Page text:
Strengthening political will and government support
The Indian government is on a quest to develop a robust startup environment, which is admirable. The government has launched several programs and schemes to assist entrepreneurs.
India Initiatives is a significant startup. It offers tax benefits to investors that engage in product innovation, development, and ‘prosperity.’ The program is intended to assist businesses in expanding their contacts with customers and investors by offering monetary assistance. Startups are now an essential element of the Indian economy and the primary source of FDI.
Prime Minister Narendra Modi’s government, which came into power in 2014, prioritized digital transformation in its national strategy. Some provincial governments, including the federal government, have recognized startups as essential economic growth engines. Startups are also anticipated to generate jobs, contributing to the country’s high unemployment rate. Startups accounted for 2.64 percent of total employment in India in 2018.
The Modi government has also made several efforts to assist the business. The main project ‘Startup India’ was launched in 2016. The project was created to foster a strong atmosphere favorable to the creation and development of beginning firms, hence generating long-term economic growth and numerous job possibilities.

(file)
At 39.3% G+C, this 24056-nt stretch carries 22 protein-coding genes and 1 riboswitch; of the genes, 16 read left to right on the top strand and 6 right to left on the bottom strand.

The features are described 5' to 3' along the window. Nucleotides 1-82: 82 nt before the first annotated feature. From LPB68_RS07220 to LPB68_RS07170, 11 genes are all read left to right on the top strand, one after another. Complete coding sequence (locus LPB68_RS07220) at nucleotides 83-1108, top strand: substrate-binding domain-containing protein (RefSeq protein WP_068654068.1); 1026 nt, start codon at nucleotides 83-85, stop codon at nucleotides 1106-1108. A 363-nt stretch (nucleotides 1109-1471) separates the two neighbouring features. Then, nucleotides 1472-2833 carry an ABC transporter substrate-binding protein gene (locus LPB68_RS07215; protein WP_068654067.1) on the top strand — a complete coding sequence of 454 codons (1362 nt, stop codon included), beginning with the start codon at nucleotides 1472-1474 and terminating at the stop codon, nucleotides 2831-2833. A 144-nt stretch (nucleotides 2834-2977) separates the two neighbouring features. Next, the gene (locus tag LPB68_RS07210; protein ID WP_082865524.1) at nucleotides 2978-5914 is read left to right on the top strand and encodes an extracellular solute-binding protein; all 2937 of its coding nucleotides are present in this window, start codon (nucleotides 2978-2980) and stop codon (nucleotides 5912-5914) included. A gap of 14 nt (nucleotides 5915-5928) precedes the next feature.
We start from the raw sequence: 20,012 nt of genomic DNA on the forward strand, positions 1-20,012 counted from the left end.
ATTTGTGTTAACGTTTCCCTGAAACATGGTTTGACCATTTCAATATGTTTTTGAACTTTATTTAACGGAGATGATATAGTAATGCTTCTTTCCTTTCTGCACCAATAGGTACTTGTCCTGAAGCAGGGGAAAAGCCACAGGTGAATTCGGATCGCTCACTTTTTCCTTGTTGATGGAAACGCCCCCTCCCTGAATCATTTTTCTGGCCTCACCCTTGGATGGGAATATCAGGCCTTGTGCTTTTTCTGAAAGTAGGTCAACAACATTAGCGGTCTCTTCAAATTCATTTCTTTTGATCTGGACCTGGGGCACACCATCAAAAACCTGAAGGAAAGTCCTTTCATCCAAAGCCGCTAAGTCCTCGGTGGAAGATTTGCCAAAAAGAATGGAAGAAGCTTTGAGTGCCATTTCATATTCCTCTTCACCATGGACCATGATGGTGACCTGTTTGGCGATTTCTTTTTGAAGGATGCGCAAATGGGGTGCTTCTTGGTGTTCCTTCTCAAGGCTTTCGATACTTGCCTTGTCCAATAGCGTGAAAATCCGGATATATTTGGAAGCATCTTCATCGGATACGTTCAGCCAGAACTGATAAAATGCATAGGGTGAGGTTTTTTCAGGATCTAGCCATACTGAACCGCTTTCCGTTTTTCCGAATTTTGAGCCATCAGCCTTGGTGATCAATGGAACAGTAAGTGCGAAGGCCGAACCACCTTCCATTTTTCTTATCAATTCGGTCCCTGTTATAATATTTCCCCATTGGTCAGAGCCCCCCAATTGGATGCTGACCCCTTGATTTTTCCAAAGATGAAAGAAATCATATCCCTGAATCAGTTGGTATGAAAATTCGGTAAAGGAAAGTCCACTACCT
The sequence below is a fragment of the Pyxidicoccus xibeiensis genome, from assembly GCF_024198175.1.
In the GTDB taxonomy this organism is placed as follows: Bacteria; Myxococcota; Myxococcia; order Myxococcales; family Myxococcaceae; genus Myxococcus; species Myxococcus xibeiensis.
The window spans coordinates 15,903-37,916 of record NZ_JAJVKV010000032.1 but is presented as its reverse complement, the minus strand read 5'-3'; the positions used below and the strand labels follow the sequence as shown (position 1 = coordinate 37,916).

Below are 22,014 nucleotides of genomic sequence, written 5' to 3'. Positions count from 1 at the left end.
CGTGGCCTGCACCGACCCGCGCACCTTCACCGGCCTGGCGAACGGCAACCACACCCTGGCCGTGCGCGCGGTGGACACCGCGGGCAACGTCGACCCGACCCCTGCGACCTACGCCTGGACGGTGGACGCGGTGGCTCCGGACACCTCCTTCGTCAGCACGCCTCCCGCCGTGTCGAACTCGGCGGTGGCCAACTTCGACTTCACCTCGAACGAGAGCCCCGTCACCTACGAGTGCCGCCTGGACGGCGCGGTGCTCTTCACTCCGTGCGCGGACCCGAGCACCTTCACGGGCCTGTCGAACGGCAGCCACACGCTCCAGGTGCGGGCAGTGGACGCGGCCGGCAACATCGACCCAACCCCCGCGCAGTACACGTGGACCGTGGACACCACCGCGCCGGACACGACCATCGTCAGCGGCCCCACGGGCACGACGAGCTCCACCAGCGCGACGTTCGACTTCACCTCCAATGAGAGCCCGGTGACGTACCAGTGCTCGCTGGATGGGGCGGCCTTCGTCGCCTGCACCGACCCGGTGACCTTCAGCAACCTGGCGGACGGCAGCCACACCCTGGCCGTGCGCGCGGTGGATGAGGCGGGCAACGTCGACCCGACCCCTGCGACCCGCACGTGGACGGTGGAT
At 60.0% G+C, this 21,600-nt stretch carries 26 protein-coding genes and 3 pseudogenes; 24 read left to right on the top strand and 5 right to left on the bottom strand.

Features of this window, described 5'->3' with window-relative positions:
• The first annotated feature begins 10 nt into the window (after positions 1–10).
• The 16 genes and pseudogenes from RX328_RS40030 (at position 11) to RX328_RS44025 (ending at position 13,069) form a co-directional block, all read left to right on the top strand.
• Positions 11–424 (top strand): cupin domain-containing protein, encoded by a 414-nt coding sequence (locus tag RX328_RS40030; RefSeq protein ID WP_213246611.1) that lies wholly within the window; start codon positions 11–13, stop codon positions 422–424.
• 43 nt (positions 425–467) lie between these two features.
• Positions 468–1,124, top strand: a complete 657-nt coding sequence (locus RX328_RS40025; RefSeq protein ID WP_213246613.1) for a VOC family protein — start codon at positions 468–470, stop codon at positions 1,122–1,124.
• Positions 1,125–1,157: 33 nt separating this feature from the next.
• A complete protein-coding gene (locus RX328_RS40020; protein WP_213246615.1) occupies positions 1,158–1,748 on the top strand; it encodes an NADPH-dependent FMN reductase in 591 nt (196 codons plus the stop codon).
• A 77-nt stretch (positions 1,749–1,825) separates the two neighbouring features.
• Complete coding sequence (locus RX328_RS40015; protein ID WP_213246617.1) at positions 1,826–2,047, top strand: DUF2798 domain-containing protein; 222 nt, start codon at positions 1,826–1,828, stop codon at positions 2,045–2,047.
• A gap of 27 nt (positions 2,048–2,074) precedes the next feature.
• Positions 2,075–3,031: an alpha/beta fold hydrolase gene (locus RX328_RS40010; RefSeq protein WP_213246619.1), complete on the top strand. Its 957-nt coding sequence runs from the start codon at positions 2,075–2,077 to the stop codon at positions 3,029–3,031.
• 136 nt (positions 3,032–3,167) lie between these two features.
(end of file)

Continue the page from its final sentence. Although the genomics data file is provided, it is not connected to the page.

The government established a fund of 100 billion Indian rupees for the initiative, as well as financial help to incubators, tax-free perks, and assistance with the business formation.
Aside from that, the Government of India has designated January 16 as National Startup Day to spread startup culture throughout the country.
Vibrant private equity and venture capital ecosystem
The large PEVC ecosystem in India is a significant component in building the startup ecosystem. The most difficult obstacle most startups confront in their early years is a lack of financing. Startups require capital for several reasons.
Funding is required for prototype and product development, team building, operational capital, legal and advisory services, raw materials and equipment, marketing, and sales, among other things. This is where PEVC comes in handy. The private equity and venture capital ecosystems provide entrepreneurs with market access.
It can restructure and sustain its expansion. Furthermore, PEVC offers mentorship and support to entrepreneurs at various stages.
It contributes to highlighting the company’s true potential. According to the ICCA, an organization of private equity and venture capitalists in India, 2021 would be a pivotal year for PEVC investments. That year, India got the largest ever PEVC investment, totaling around 63 billion. 2017 was also a record-breaking year.
PEVC investment grows year after year. So far, investment outflows have totaled around 32 billion in 2021. This would enable Indian entrepreneurs to raise additional money in the coming months.
The PEVC ecosystem in India has gone a long way. It had a modest beginning decades ago. Due to the paucity of startups in the nation at the time, relatively few PEVCs were active, but India has since grown to become one of the world’s largest and strongest ecosystems. Only superpower economies such as the United States and China are ahead of India in this regard. In the year 2021, 44 Indian firms were designated as Unicorns.
In 2021, India will have 83 unicorns with a total market value of $277.77 billion. The majority of these are associated with the unicorn service industry, which accounts for 50% of India’s GDP.